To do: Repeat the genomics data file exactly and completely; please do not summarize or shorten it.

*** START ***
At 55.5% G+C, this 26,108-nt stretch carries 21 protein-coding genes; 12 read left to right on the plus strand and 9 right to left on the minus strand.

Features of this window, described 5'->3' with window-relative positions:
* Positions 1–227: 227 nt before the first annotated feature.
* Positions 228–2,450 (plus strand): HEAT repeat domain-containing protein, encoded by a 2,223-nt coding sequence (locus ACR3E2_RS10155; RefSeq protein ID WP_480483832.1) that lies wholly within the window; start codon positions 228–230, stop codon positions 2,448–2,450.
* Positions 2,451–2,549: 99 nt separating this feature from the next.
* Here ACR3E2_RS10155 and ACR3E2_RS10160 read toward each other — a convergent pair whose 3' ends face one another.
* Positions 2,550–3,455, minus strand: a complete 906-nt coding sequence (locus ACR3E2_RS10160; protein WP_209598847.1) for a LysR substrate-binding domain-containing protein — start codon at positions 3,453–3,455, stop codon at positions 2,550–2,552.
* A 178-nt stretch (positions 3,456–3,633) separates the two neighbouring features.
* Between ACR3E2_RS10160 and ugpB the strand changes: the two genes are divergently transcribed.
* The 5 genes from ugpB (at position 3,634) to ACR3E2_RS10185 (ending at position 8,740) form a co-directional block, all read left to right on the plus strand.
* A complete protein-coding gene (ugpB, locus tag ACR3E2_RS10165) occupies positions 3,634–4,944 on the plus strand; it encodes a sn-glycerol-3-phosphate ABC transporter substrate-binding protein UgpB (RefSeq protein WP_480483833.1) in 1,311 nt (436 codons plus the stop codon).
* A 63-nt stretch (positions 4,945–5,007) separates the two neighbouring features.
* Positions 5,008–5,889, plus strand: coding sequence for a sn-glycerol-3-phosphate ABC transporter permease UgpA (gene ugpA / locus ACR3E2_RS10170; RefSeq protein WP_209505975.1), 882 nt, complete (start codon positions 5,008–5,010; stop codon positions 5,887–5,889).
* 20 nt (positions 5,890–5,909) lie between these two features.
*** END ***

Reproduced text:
At 55.5% G+C, this 26,108-nt stretch carries 21 protein-coding genes; 12 read left to right on the plus strand and 9 right to left on the minus strand.

Features of this window, described 5'->3' with window-relative positions:
* Positions 1–227: 227 nt before the first annotated feature.
* Positions 228–2,450 (plus strand): HEAT repeat domain-containing protein, encoded by a 2,223-nt coding sequence (locus ACR3E2_RS10155; RefSeq protein ID WP_480483832.1) that lies wholly within the window; start codon positions 228–230, stop codon positions 2,448–2,450.
* Positions 2,451–2,549: 99 nt separating this feature from the next.
* Here ACR3E2_RS10155 and ACR3E2_RS10160 read toward each other — a convergent pair whose 3' ends face one another.
* Positions 2,550–3,455, minus strand: a complete 906-nt coding sequence (locus ACR3E2_RS10160; protein WP_209598847.1) for a LysR substrate-binding domain-containing protein — start codon at positions 3,453–3,455, stop codon at positions 2,550–2,552.
* A 178-nt stretch (positions 3,456–3,633) separates the two neighbouring features.
* Between ACR3E2_RS10160 and ugpB the strand changes: the two genes are divergently transcribed.
* The 5 genes from ugpB (at position 3,634) to ACR3E2_RS10185 (ending at position 8,740) form a co-directional block, all read left to right on the plus strand.
* A complete protein-coding gene (ugpB, locus tag ACR3E2_RS10165) occupies positions 3,634–4,944 on the plus strand; it encodes a sn-glycerol-3-phosphate ABC transporter substrate-binding protein UgpB (RefSeq protein WP_480483833.1) in 1,311 nt (436 codons plus the stop codon).
* A 63-nt stretch (positions 4,945–5,007) separates the two neighbouring features.
* Positions 5,008–5,889, plus strand: coding sequence for a sn-glycerol-3-phosphate ABC transporter permease UgpA (gene ugpA / locus ACR3E2_RS10170; RefSeq protein WP_209505975.1), 882 nt, complete (start codon positions 5,008–5,010; stop codon positions 5,887–5,889).
* 20 nt (positions 5,890–5,909) lie between these two features.